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The rider vs electronics in MotoGP

The rider vs electronics in MotoGP

In 2016, only one year after Suzuki’s return to MotoGP, a new rule became effective introducing what is called “unified software”. This set a base for the electronics shared by all teams, and of course changed the way to manage the electronics on the GSX-RRs.

Let’s have a talk with Claudio Rainato, Electronics Engineer working with Andrea Iannone.

What do we mean when we speak about “electronics” in MotoGP?

“First of all, let’s define what we mean by ‘electronics’ in MotoGP: differently from Formula 1, in MotoGP the so called (live) telemetry is not allowed, meaning that there is not a real time transfer of digital information or data to and from the bikes while they are on track. Our bikes are equipped with sensors, cables and ECU that collect the data and we can only download them once the bike gets back to the garage, through a wired connection. At the same time, we upload the maps and instructions before the bike leaves the garage to take to the track.”

Why is it called “unified software” if everyone can then customise their own parameters?

“It is called unified software because there is a unique supplier for the hardware, Magneti Marelli, and part of the logics of the software are the same for everybody. Then every manufacturer can complete, integrate and interpret those base logics and enrich them according to their experience, needs, and the requests of the riders. The first main part of this is done in Japan, but then everything is checked and finalised on the race tracks by the engineers of the team.”

How do the electronics work?

“Electronics for us basically means two things: data, with the collection of information about the dynamics of the vehicle and engine management. The first one is a one-way process: from the machine to our computers, and it represent a collection of information regarding bike dynamic and engine behaviour; the latter is a two-way system: we collect information from the engine but we also send instructions to the ECU telling the engine how to behave, for example regarding the power delivery, the traction control, the anti-wheelie and anti-spinning. This is the so-called “map”: the mix of instructions on which the ECU manages the engine.”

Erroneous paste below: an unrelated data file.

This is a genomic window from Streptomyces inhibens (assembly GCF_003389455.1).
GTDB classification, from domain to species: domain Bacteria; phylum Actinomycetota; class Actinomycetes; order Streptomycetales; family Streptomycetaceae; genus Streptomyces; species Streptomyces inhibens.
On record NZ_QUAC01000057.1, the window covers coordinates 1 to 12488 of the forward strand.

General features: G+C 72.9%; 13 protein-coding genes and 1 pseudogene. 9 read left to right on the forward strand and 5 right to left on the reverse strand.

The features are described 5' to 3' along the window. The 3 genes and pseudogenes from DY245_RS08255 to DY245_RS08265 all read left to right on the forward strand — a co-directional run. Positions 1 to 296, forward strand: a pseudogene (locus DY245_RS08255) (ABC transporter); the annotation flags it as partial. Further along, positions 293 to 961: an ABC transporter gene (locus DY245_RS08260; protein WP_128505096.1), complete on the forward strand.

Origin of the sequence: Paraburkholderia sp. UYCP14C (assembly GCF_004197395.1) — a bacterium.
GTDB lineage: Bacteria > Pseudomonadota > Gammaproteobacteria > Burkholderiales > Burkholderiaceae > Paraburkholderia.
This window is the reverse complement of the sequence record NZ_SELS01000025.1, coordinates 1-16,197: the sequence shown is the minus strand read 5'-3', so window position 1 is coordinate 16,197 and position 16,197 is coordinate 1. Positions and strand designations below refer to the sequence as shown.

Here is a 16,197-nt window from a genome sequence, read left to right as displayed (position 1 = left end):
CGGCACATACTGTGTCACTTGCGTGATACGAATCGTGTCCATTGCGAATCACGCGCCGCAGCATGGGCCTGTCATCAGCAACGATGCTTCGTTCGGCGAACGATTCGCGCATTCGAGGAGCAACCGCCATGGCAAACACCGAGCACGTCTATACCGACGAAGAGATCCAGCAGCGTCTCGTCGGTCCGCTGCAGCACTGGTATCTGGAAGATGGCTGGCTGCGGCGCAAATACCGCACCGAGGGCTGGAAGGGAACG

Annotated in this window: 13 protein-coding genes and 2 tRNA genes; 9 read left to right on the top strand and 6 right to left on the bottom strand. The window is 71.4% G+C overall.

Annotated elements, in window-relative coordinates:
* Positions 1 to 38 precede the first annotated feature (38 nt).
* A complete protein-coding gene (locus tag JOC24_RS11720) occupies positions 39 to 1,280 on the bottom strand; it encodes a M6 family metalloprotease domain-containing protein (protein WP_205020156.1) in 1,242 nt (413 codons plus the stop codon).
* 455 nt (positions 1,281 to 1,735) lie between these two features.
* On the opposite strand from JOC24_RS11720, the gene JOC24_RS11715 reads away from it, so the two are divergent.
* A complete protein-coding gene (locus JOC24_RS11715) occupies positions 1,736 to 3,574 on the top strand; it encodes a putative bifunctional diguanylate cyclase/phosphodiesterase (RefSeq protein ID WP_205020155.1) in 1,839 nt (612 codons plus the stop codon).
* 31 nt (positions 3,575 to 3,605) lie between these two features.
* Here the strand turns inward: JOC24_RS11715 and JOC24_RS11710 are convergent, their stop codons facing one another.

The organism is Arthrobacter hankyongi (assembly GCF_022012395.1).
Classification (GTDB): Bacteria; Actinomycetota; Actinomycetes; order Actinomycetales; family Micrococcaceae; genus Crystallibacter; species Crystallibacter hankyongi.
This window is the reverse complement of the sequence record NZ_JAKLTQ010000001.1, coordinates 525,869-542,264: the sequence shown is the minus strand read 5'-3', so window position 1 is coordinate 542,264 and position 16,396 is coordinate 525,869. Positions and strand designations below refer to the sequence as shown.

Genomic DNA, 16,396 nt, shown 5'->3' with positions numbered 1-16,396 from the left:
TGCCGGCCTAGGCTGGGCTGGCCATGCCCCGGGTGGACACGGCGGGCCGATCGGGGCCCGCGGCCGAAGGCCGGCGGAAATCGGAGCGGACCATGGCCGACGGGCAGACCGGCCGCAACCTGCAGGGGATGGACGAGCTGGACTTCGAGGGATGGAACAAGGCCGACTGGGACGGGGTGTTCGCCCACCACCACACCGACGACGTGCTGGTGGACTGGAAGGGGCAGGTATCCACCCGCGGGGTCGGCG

Differently from Formula 1, in MotoGP the so called (live) telemetry is not allowed. We can only download data once the bike gets back to the garage, through a wired connection

How is your typical work flow?

“The preparation for the race starts when we are still at home, with some generic parameters to be set according to the track characteristics and our experience. Then we arrive at the circuit and check the track, to see if there is something different from the previous year or the test if we have tested some weeks before. New asphalt for example can heavily affect our base parameters. Then we start the finalisation work with the rider during the Free Practice sessions. Basically when the rider gets back from a run we download the data and compare the information with what the rider tells us about his feelings. Then we adjust the maps to improve the machine’s behaviour in two main aspects: acceleration, with the power management and traction control and braking, along with the engine braking. In this regard, we have a pretty high accuracy as we can change the behaviour of the bike corner by corner.”

How can the rider modify the electronics while riding?

“The rider has three buttons on his left handlebar and using those he can switch the maps, change the sensibility of the traction control and increase or decrease the engine braking. The maps are preset by us, which means that he cannot change the single parameters of the map but he can only switch into different configurations. While we in the garage can change the map corner by corner, once the map is set in the ECU of the bike it cannot be modified, so if the rider increases the sensibility of the traction control – for example – this affects the behaviour of the traction control over all the circuit and not in one single spot on the track.”